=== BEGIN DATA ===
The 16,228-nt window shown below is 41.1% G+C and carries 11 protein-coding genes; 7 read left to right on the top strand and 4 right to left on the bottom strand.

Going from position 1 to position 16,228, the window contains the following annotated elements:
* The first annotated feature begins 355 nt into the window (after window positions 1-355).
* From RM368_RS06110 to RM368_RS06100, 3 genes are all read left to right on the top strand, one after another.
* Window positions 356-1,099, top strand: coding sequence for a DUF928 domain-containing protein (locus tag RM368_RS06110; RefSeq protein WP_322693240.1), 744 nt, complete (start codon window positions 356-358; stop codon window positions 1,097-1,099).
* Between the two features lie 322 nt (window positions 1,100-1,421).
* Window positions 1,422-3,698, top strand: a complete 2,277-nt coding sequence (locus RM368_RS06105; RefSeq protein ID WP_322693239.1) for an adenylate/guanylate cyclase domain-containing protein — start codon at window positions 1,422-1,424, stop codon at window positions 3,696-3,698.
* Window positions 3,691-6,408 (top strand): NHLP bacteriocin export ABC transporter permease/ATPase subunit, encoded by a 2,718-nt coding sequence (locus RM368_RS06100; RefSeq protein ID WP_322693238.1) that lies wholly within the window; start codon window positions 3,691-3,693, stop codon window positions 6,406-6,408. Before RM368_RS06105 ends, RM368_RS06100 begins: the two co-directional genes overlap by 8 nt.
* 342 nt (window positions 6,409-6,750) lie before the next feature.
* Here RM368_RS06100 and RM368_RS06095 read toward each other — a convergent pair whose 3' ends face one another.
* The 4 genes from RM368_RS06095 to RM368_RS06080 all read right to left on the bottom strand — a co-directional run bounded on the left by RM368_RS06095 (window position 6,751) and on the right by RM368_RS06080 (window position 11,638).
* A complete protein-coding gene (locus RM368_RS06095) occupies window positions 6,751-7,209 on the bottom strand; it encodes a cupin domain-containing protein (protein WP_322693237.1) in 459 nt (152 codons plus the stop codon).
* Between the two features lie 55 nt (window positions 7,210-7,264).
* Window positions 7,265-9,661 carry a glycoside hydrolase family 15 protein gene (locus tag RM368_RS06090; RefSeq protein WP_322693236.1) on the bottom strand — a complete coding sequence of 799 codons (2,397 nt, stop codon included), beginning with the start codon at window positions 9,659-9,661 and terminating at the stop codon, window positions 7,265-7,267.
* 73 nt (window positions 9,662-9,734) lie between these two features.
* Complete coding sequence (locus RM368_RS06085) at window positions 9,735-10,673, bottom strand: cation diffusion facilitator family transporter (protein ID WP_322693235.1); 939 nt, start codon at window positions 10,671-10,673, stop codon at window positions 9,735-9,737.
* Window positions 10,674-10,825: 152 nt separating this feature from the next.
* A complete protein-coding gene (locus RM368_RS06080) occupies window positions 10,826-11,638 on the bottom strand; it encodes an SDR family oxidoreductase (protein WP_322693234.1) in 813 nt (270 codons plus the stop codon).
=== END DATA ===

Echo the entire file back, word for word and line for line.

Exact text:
The 16,228-nt window shown below is 41.1% G+C and carries 11 protein-coding genes; 7 read left to right on the top strand and 4 right to left on the bottom strand.

Going from position 1 to position 16,228, the window contains the following annotated elements:
* The first annotated feature begins 355 nt into the window (after window positions 1-355).
* From RM368_RS06110 to RM368_RS06100, 3 genes are all read left to right on the top strand, one after another.
* Window positions 356-1,099, top strand: coding sequence for a DUF928 domain-containing protein (locus tag RM368_RS06110; RefSeq protein WP_322693240.1), 744 nt, complete (start codon window positions 356-358; stop codon window positions 1,097-1,099).
* Between the two features lie 322 nt (window positions 1,100-1,421).
* Window positions 1,422-3,698, top strand: a complete 2,277-nt coding sequence (locus RM368_RS06105; RefSeq protein ID WP_322693239.1) for an adenylate/guanylate cyclase domain-containing protein — start codon at window positions 1,422-1,424, stop codon at window positions 3,696-3,698.
* Window positions 3,691-6,408 (top strand): NHLP bacteriocin export ABC transporter permease/ATPase subunit, encoded by a 2,718-nt coding sequence (locus RM368_RS06100; RefSeq protein ID WP_322693238.1) that lies wholly within the window; start codon window positions 3,691-3,693, stop codon window positions 6,406-6,408. Before RM368_RS06105 ends, RM368_RS06100 begins: the two co-directional genes overlap by 8 nt.
* 342 nt (window positions 6,409-6,750) lie before the next feature.
* Here RM368_RS06100 and RM368_RS06095 read toward each other — a convergent pair whose 3' ends face one another.
* The 4 genes from RM368_RS06095 to RM368_RS06080 all read right to left on the bottom strand — a co-directional run bounded on the left by RM368_RS06095 (window position 6,751) and on the right by RM368_RS06080 (window position 11,638).
* A complete protein-coding gene (locus RM368_RS06095) occupies window positions 6,751-7,209 on the bottom strand; it encodes a cupin domain-containing protein (protein WP_322693237.1) in 459 nt (152 codons plus the stop codon).
* Between the two features lie 55 nt (window positions 7,210-7,264).
* Window positions 7,265-9,661 carry a glycoside hydrolase family 15 protein gene (locus tag RM368_RS06090; RefSeq protein WP_322693236.1) on the bottom strand — a complete coding sequence of 799 codons (2,397 nt, stop codon included), beginning with the start codon at window positions 9,659-9,661 and terminating at the stop codon, window positions 7,265-7,267.
* 73 nt (window positions 9,662-9,734) lie between these two features.
* Complete coding sequence (locus RM368_RS06085) at window positions 9,735-10,673, bottom strand: cation diffusion facilitator family transporter (protein ID WP_322693235.1); 939 nt, start codon at window positions 10,671-10,673, stop codon at window positions 9,735-9,737.
* Window positions 10,674-10,825: 152 nt separating this feature from the next.
* A complete protein-coding gene (locus RM368_RS06080) occupies window positions 10,826-11,638 on the bottom strand; it encodes an SDR family oxidoreductase (protein WP_322693234.1) in 813 nt (270 codons plus the stop codon).